Eighth Grade (Review) / by Louis Holstein

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I could probably count on two hands the number of films that have had a significant impact on me. These films leave me pondering for days after the initial watch. Eighth Grade is one of those films. Bo Burnham's work here is raw, emotional, genuine and entirely relatable that I was speechless by the end of the journey. I intentionally use the word "journey" because watching Eighth Grade truly felt like one. Each scene was delicately crafted vignettes of Middle School life in 2018. Burnham permitted enough comedic moments to remind us of the simplicity that is adolescence, whether we felt it at that age or not, but also did not hold back on the cold realities of adolescence as well. Active shooter drills, premarital sex, social media addiction, and sexual harassment all find themselves as a piece of the story in the main character, Kaya's, eighth-grade life.

The film quickly sent me back to my years as an insecure middle schooler. Although it was hard to relate with Kayla on many things (an introverted female with no mother, who is a middle schooler in 2018), there are certain qualities of adolence and middle school years that everyone can relate to. The fear of high school or the nervousness of making friends was all too accurately portrayed. Elsie Fisher brings a superb awareness and emotional depth to her performance as Kayla. There were moments that felt so real, I had to remind myself this was a scripted film. That's good acting.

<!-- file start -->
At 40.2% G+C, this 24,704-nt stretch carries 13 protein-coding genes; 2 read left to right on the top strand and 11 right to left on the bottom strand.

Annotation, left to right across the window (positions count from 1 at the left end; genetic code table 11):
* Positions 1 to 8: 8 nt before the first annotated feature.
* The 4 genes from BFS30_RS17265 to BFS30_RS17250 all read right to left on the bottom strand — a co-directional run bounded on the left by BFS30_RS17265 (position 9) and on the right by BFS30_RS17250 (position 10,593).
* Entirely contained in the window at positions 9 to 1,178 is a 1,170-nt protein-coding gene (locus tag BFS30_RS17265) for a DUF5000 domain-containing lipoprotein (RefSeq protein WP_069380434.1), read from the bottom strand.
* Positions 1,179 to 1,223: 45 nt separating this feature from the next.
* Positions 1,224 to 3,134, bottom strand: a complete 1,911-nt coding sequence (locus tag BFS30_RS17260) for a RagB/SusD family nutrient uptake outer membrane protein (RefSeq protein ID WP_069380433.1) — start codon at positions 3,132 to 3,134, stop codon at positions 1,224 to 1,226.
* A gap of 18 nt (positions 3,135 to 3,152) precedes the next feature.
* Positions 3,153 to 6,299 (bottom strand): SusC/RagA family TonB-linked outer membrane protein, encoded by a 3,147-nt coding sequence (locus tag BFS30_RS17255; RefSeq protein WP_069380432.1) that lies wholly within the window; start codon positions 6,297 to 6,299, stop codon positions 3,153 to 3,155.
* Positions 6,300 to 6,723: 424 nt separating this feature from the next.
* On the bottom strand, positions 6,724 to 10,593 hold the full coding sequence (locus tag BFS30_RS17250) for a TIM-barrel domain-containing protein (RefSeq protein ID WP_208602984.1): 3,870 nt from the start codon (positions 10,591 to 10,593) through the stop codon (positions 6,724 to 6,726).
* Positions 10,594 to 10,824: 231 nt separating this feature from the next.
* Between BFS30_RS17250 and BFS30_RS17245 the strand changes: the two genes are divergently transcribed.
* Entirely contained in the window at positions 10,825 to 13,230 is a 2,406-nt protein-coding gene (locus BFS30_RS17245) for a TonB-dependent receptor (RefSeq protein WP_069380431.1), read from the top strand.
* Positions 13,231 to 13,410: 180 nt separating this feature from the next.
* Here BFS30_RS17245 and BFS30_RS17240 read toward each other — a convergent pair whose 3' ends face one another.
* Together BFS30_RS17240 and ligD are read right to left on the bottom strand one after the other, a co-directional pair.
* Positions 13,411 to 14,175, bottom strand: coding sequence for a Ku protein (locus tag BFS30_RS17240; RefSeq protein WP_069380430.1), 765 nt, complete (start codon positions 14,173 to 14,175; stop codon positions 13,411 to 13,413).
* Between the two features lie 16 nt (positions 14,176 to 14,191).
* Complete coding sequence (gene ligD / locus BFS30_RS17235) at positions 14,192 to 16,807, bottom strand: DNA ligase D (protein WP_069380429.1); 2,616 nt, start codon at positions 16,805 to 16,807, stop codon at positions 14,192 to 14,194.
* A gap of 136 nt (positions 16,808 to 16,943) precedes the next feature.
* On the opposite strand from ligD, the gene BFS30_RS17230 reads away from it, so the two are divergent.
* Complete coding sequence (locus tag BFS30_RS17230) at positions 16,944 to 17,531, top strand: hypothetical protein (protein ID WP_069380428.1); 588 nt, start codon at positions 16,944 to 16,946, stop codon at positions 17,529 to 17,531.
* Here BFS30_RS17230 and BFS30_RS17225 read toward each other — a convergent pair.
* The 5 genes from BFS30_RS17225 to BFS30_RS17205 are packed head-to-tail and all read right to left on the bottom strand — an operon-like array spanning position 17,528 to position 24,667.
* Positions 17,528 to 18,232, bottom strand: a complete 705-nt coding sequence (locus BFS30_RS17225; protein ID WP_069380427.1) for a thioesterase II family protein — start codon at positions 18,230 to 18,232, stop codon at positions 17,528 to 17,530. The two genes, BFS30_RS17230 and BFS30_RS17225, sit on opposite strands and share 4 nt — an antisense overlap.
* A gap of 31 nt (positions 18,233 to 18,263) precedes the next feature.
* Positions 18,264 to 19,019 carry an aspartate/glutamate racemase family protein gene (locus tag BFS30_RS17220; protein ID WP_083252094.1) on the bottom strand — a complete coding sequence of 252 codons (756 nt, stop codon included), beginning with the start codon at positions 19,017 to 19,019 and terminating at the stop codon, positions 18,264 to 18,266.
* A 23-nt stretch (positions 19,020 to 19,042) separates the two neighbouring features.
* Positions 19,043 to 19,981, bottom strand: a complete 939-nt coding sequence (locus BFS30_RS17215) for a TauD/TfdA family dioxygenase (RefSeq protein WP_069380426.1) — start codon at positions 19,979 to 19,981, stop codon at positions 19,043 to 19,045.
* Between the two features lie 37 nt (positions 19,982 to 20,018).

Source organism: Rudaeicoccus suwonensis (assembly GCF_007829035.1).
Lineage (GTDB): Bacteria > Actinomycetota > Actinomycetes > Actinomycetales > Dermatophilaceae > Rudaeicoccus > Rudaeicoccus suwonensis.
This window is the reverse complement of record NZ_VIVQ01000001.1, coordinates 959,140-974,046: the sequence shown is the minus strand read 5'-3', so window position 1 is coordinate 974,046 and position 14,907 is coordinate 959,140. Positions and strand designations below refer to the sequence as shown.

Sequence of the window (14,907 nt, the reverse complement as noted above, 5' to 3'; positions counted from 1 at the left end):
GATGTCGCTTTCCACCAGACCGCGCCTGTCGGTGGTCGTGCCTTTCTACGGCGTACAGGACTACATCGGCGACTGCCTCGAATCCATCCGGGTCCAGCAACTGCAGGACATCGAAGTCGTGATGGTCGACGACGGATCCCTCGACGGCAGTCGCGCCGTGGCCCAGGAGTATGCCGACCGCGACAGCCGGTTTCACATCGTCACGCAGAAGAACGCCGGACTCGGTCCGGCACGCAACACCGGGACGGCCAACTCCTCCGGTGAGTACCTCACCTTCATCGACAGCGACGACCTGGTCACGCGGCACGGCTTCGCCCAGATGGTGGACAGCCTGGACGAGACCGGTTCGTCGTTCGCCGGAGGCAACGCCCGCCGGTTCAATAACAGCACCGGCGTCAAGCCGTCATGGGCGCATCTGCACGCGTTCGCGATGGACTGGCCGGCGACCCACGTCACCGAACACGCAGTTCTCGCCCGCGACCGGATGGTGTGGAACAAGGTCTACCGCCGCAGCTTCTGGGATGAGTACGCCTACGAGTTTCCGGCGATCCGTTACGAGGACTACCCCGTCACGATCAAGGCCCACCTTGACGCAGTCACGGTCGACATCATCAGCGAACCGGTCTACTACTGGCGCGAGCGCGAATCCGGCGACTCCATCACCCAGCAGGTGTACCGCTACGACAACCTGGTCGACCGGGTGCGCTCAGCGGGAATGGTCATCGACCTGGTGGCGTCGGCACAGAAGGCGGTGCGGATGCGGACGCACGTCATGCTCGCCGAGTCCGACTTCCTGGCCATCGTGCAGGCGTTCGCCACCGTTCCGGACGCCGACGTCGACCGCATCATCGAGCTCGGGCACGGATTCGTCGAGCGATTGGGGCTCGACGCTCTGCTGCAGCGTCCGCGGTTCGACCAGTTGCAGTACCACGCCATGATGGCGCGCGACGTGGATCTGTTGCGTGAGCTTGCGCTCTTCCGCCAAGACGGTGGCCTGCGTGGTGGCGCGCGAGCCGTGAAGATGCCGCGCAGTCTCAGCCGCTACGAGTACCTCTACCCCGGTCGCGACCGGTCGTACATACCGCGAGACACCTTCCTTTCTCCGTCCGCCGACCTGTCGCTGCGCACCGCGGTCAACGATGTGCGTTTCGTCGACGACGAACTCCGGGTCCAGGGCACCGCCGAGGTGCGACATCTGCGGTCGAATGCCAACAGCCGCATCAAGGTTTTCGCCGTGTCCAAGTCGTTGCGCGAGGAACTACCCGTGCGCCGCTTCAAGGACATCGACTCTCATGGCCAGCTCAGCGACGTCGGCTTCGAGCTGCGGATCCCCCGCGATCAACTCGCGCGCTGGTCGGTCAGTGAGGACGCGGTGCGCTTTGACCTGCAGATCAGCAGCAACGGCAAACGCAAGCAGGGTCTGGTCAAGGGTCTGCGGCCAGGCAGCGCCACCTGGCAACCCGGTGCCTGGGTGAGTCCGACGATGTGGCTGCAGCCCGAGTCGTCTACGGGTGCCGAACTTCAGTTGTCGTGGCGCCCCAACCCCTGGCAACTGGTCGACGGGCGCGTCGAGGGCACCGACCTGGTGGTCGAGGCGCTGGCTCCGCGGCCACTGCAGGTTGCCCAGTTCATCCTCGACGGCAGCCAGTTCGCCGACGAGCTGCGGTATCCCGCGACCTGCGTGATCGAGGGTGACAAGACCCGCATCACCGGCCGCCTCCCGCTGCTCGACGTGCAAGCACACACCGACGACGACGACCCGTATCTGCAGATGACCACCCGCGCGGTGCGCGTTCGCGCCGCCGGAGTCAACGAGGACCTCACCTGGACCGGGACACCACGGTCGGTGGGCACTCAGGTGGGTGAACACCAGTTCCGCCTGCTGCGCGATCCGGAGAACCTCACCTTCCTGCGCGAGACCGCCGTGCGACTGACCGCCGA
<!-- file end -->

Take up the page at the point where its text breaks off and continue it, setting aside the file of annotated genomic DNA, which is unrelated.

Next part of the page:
I work with many Generation Z students and teens, and this is the most accurate portrayal of that generation I have ever seen. The emotional escapism that plagues Generation Z as they hide behind their screens was so poignant and nuanced, yet not preachy in any sense. While many teen angst/coming of age stories rely heavily on contrived plots and stereotyped characters, Burnham breaks through with an authenticity that is rarely seen. Burnham says, “I wanted to capture what they (Eighth graders) were. Hopefully, maybe, they would like it. That’s my problem with stuff about teens, it’s clearly made for teens, which is not the same as making something truthful necessarily.”

I have to say, my expectations for this film were relatively high as it holds a 99% on Rotten Tomatoes, and has been a critical darling riding into awards season. Not to mention my adoration for the production house A24 that picked it up at Sundance this year. So I was pleasantly surprised as my expectations were met (a rarity for me during awards season). Eighth Grade is now at Redbox and is certainly worth your time, it slipped quickly to the top of my "Best Films of 2018" list.